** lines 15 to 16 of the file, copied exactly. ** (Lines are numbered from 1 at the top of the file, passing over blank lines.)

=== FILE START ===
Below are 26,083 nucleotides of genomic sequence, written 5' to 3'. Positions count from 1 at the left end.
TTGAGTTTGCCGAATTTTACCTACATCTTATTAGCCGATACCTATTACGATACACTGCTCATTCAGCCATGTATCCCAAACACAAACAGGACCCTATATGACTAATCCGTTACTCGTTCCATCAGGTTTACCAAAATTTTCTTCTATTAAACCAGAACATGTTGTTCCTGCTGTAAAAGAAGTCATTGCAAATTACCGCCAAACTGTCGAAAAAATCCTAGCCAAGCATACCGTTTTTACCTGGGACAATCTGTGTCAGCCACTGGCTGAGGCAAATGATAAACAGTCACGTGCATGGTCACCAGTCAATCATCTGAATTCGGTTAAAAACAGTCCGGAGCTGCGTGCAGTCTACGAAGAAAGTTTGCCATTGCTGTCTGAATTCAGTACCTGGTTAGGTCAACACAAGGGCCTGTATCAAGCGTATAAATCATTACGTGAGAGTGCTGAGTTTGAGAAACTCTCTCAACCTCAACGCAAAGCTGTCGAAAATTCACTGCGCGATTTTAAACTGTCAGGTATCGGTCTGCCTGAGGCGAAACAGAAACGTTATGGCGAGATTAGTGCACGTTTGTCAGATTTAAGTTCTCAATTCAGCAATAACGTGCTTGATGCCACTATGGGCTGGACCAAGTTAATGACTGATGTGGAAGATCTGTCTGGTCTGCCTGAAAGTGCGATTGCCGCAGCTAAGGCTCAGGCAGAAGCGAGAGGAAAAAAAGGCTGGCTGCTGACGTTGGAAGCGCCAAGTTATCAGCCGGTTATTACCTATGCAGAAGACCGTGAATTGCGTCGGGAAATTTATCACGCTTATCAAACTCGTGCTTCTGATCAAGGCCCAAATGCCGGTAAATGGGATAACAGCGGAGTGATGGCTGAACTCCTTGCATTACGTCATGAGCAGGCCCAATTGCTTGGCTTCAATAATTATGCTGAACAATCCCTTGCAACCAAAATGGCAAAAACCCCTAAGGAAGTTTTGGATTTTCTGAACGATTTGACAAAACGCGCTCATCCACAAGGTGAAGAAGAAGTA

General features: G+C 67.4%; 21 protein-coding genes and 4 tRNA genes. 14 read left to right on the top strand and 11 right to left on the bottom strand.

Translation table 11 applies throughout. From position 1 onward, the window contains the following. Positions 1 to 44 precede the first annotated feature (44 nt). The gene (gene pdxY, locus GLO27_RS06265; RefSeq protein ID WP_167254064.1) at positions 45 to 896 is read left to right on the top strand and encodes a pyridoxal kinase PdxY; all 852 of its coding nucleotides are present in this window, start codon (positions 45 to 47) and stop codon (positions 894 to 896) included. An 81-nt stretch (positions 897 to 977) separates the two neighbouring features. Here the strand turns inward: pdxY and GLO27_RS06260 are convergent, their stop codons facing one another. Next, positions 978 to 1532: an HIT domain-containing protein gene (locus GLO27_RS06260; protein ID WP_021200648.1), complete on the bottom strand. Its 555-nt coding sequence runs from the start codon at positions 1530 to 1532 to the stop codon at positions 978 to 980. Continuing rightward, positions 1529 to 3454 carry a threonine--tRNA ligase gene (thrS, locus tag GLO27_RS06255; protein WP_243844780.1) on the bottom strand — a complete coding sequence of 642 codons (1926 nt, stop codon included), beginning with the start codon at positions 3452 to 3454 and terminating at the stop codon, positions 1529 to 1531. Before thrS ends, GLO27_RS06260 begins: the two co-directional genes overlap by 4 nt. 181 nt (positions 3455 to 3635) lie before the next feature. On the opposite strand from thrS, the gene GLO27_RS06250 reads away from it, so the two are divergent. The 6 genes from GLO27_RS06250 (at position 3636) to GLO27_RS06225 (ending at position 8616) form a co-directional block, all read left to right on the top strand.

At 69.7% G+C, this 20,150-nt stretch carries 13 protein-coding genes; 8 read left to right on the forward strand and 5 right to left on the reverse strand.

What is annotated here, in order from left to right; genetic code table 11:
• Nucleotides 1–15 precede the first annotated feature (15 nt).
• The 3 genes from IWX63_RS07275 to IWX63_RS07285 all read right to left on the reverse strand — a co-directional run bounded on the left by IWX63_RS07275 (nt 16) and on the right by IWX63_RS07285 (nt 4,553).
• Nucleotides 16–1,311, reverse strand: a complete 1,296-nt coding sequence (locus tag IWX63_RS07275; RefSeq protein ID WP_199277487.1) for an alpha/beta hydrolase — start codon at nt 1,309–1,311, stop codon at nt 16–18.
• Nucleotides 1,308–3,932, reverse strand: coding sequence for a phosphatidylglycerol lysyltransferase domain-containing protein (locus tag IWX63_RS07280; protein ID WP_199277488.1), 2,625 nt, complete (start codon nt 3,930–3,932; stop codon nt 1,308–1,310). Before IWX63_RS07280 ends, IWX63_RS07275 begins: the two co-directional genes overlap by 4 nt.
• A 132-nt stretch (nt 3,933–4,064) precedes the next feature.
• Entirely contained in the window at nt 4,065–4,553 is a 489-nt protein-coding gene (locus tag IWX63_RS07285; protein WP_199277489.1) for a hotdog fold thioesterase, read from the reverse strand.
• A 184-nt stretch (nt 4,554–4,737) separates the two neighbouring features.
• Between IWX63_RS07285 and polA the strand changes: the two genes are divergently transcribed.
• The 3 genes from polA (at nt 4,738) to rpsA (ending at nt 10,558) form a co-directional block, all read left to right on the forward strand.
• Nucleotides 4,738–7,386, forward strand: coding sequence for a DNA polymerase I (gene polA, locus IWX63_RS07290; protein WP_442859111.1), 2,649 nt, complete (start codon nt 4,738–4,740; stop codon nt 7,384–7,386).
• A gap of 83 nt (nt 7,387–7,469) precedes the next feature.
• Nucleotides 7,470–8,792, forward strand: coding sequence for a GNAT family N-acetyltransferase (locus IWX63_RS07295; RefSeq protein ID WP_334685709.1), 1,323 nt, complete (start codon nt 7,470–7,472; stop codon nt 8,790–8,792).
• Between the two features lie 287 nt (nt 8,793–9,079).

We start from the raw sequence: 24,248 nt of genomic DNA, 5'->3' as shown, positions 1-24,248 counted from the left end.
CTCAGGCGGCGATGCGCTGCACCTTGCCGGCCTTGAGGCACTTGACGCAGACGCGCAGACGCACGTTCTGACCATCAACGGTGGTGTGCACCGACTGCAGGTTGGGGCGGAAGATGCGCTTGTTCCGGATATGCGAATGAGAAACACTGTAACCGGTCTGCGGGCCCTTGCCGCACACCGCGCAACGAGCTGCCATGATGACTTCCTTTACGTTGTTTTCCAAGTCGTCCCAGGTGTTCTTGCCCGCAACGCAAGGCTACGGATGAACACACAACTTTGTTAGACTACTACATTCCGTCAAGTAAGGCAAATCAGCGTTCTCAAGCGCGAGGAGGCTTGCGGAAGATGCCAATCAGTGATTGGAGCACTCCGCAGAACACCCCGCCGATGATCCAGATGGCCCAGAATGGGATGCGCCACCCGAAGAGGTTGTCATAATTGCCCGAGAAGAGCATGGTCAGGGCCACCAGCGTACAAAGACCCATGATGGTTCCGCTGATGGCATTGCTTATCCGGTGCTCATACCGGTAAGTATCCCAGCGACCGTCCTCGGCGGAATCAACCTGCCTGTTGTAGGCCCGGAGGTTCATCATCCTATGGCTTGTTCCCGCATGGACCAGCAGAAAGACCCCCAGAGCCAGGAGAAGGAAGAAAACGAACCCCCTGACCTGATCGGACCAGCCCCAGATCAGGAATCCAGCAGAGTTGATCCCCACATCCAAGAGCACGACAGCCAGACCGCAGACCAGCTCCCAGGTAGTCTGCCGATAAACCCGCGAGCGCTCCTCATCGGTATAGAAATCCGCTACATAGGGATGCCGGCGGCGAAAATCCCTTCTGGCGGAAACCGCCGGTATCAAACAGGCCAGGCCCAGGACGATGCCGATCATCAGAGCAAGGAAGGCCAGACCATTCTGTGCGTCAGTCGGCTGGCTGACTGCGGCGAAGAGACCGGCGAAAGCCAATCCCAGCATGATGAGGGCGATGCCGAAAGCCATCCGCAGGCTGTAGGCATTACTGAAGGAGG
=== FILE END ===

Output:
• The 3 genes from polA (at nt 4,738) to rpsA (ending at nt 10,558) form a co-directional block, all read left to right on the forward strand.
• Nucleotides 4,738–7,386, forward strand: coding sequence for a DNA polymerase I (gene polA, locus IWX63_RS07290; protein WP_442859111.1), 2,649 nt, complete (start codon nt 4,738–4,740; stop codon nt 7,384–7,386).